Survey results suggest independent pharmacies may be better positioned than chains to offer COVID-19 POC testing to their patients.
The preliminary results of a recent survey showed that independent community pharmacies may be better positioned to implement COVID-19 point-of-care (POC) than chains, although strategies across the board could be improved.
The findings were presented during a poster presentation at the American Pharmacists Association (APhA) 2021 Annual Meeting and Exposition, which was held virtually March 12-15. Carrie Lynch, PharmD, PGY1 community-based pharmacy resident with the University of South Carolina College of Pharmacy and corresponding author of the poster, reported preliminary results of a survey conducted at a variety of pharmacies within the state of South Carolina.
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“Community pharmacies, and community pharmacists, are positioned perfectly to be sites and providers for point-of-care (POC) testing, as they are accessible and very trusted within the public eye,” Lynch said.
The poster highlighted a systematic review that showed the “lack of widespread availability of POC testing in pharmacies and hesitation to implement can delegitimize efforts in the eyes of other healthcare stakeholders,” according to the authors.
Researchers aimed to gain insight into independent community pharmacists’ attitudes toward POC testing in the pharmacy setting, as well as identify strategies for and perceived barriers to implementing a COVID-19 POC testing service in the pharmacy.
The ongoing study included 80 pharmacists in various settings—national chain, regional chain, supermarket, multi-store independent, and single-store independent—practicing in South Carolina who completed a 44-item survey over a 10-week timeline. The survey is a component of a larger study that is taking place at the University of South Carolina.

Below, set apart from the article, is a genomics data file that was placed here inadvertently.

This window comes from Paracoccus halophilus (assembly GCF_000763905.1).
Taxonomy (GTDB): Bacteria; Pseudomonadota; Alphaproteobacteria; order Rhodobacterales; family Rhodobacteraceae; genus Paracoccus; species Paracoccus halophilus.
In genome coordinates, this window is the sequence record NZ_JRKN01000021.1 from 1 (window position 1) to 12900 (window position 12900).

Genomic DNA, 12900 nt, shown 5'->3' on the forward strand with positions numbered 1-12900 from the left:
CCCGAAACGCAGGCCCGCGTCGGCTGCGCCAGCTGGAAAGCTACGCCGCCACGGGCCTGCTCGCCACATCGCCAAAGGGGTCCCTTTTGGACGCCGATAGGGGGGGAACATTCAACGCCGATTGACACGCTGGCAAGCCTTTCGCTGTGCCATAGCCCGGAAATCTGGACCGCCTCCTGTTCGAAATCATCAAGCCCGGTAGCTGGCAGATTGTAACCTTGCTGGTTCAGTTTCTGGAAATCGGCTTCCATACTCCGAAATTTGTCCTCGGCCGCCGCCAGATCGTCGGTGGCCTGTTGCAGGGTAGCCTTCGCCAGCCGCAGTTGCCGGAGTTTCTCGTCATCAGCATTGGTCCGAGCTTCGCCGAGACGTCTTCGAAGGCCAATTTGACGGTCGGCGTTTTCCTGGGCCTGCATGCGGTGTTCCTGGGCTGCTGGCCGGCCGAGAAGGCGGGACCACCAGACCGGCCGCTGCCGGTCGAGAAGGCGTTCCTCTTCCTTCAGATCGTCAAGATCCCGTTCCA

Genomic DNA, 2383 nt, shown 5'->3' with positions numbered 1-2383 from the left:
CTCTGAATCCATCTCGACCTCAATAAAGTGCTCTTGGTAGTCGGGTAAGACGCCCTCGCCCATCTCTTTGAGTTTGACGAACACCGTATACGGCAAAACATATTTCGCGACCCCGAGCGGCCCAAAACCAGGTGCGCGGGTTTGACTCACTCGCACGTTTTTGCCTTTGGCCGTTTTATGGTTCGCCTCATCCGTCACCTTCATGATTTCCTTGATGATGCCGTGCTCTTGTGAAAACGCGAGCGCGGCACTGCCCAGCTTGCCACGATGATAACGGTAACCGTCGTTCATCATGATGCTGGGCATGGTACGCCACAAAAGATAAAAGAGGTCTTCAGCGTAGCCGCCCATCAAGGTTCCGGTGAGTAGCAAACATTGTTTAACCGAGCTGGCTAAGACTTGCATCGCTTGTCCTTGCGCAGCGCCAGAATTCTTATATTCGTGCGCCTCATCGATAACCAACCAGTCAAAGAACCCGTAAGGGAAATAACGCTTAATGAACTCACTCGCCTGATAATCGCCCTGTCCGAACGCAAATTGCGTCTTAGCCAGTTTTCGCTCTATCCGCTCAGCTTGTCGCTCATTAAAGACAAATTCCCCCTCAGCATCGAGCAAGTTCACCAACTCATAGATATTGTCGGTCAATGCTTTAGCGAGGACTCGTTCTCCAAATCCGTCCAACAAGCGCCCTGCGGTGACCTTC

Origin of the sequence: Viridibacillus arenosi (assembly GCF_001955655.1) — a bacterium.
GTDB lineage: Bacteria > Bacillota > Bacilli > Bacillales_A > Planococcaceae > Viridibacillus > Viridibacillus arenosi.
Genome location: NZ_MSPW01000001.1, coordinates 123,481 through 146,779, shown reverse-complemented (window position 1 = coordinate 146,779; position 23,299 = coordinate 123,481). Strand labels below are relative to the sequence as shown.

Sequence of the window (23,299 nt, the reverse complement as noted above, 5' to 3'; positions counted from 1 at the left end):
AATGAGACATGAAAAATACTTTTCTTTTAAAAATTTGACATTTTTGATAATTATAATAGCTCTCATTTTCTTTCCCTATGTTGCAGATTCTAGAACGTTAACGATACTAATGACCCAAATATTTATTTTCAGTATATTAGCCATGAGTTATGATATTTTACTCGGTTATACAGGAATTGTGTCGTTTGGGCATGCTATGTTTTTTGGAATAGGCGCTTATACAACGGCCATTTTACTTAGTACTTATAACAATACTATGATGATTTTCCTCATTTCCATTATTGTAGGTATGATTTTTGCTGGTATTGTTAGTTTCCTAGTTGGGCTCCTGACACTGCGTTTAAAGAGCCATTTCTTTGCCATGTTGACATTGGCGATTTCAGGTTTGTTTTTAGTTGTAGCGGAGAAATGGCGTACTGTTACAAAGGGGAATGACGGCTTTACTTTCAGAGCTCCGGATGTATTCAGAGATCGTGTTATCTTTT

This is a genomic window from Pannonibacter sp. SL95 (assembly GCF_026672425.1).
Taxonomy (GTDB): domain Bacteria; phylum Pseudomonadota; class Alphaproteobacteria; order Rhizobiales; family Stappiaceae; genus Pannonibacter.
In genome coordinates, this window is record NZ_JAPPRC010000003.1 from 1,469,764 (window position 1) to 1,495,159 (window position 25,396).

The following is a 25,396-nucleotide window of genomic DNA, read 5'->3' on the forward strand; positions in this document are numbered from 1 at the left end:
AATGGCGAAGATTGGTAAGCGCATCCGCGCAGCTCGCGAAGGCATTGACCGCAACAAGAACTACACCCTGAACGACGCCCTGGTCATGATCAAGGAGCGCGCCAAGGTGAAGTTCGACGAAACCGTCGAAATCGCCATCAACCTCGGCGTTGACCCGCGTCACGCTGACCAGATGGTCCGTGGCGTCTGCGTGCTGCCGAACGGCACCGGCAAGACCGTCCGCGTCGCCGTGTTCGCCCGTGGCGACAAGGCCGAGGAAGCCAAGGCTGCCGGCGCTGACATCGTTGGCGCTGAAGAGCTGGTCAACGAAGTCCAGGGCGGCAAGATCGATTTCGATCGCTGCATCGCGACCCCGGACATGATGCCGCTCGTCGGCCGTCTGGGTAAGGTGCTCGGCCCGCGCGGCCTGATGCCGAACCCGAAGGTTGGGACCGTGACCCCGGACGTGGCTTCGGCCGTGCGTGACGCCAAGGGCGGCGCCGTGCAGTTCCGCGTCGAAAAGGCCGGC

Of the survey respondents, 22 (21.2%) were single-store independent pharmacists and 17 (16.3%) owned multiple stores. The majority of respondents -- 37 or 35.6% -- have been practicing for more than 20 years; another 25 (24%) have been practicing between 10 and 19 years. Of the national chains, 2 possessed a Clinical Laboratory Improvement Amendments (CLIA) waiver, whereas 5 single-store independents and another 5 multi-store independents possessed CLIA waivers, according to the survey.
Investigators additionally determined pharmacists’ willingness to implement a COVID-19 POC testing program by analyzing perceptions on patient-related factors, testing follow-up, and operations-related factors. The study combined this information with whether the pharmacy could be considered to have “enhanced pharmacy status.” This was accomplished by confirming the presence of the Community Pharmacy Enhanced Services Network’s required services, which include:
The study investigators used the Pearson correlation against these 2 variables to deduce a statistically significant correlation between the patient-related factors and testing follow-up categories of analysis.
Based on the survey data, the researchers outlined necessary considerations, duty allocations, and courses of action for the successful implementation of COVID-19 POC testing. Some of the most pertinent considerations pharmacists had were related to staff and patient safety and potential disruption to their existing workflows. As for duty allocations, pharmacists pointed to technicians, who would be responsible for marketing the service, screening and obtaining consent, and billing. Survey respondents also added that POC testing would require more responsibilities following the POC itself, such as contacting the patient and their primary care provider.
“Independent pharmacies do seem more equipped to conduct POC testing when compared to chain pharmacies based on CLIA waiver status alone,” Lynch said. “However, there is need to improve status across all practice settings.”
Furthermore, Lynch asserted the need for more effective strategies to implement COVID-19 POC testing in a way that does not impede normal workflow and encroach on pharmacists’ day-to-day responsibilities. “This was the biggest concern for pharmacists within this study,” Lynch concluded.
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